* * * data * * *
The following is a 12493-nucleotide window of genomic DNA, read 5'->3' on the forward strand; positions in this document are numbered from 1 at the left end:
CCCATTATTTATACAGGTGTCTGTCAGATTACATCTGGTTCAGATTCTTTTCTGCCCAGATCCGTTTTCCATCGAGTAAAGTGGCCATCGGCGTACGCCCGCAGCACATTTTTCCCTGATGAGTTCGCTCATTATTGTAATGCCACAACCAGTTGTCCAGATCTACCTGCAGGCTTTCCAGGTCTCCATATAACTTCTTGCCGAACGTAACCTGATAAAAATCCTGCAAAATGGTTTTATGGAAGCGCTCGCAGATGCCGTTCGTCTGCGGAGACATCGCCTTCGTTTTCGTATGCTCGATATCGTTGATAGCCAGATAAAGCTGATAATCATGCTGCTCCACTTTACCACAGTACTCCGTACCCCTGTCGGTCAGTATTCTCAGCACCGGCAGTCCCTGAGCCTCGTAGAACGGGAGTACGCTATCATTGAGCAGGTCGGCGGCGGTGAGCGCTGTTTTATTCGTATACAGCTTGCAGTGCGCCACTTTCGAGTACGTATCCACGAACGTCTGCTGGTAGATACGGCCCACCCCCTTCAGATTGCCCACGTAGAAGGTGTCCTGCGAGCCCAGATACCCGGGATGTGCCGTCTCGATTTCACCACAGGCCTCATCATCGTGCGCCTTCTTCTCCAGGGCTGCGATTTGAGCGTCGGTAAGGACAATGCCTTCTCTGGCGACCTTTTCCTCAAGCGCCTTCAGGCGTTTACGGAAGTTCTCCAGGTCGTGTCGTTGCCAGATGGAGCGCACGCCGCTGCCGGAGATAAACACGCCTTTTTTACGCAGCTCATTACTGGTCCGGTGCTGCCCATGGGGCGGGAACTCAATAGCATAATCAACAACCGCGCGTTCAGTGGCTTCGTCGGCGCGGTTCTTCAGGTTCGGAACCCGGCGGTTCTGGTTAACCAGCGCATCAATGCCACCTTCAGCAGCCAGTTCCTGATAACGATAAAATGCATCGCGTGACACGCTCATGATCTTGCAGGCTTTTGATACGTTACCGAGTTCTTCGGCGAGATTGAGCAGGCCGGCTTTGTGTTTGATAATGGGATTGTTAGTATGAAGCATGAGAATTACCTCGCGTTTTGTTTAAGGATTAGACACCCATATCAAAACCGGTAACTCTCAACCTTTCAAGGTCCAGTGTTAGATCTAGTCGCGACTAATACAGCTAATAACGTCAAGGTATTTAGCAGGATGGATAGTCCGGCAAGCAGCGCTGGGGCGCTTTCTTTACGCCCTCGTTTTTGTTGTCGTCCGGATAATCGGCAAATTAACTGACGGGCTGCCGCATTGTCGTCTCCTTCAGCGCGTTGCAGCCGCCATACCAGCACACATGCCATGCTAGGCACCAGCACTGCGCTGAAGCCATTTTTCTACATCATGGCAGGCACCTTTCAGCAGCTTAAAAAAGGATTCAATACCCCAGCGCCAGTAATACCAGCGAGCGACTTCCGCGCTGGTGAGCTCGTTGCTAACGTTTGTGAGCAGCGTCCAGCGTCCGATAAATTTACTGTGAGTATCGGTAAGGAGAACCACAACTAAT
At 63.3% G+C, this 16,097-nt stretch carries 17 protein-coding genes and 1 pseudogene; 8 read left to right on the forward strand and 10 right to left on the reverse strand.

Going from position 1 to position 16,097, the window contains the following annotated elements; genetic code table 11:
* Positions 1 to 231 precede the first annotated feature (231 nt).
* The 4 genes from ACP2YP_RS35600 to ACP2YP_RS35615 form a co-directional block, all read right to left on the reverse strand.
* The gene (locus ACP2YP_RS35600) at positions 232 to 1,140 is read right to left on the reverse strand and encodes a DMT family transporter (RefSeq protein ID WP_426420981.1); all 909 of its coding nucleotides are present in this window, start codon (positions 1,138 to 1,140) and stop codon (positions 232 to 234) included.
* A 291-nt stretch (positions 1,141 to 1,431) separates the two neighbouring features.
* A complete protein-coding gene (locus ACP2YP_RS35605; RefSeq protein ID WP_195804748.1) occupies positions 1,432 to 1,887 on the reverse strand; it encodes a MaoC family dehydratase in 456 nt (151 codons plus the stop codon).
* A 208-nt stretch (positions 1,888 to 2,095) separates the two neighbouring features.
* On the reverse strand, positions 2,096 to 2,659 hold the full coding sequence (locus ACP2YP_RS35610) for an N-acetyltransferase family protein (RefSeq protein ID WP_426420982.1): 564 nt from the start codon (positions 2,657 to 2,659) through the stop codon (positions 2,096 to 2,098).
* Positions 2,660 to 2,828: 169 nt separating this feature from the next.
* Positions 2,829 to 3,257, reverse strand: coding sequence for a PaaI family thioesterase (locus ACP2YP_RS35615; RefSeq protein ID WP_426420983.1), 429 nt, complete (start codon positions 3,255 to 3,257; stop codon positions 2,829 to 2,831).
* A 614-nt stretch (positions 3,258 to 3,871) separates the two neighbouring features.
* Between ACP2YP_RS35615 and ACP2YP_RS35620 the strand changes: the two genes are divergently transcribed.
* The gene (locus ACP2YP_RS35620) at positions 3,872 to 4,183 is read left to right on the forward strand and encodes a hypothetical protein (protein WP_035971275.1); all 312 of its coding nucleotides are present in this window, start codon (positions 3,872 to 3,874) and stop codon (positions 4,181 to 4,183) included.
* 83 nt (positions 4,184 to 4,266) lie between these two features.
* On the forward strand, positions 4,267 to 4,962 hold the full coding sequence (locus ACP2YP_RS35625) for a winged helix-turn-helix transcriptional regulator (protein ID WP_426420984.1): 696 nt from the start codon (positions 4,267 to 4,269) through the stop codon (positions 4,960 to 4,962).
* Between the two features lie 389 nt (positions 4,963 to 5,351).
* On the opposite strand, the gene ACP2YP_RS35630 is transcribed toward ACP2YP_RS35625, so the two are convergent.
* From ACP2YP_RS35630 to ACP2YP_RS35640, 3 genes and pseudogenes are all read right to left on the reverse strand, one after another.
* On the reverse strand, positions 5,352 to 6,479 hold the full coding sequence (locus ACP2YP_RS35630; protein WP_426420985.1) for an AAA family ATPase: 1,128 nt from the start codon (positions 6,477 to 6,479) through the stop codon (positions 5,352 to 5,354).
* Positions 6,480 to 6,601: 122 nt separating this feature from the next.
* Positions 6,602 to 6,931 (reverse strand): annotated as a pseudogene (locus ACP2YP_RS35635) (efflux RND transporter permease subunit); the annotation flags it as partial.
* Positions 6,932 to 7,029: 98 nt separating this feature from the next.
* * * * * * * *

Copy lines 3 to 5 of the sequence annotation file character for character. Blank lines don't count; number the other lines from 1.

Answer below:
At 63.3% G+C, this 16,097-nt stretch carries 17 protein-coding genes and 1 pseudogene; 8 read left to right on the forward strand and 10 right to left on the reverse strand.

Going from position 1 to position 16,097, the window contains the following annotated elements; genetic code table 11:
* Positions 1 to 231 precede the first annotated feature (231 nt).